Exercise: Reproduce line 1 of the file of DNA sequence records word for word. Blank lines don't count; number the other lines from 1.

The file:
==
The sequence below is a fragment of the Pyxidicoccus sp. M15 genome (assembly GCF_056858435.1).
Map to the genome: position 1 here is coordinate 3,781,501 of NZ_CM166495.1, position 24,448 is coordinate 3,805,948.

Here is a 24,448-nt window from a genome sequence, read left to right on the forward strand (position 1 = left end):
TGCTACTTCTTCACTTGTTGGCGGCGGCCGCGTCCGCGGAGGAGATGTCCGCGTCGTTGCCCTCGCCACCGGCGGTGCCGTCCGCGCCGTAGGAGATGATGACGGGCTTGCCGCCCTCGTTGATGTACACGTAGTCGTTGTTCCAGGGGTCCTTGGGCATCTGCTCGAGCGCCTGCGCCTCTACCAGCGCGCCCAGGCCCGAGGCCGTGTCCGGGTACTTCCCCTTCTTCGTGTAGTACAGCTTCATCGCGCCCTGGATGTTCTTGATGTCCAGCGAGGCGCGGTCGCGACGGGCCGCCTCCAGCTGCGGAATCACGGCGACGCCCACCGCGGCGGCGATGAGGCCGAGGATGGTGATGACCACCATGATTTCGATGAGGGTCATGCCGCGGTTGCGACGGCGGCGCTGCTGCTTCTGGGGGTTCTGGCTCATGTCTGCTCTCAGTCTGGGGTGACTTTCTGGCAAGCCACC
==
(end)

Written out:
The sequence below is a fragment of the Pyxidicoccus sp. M15 genome (assembly GCF_056858435.1).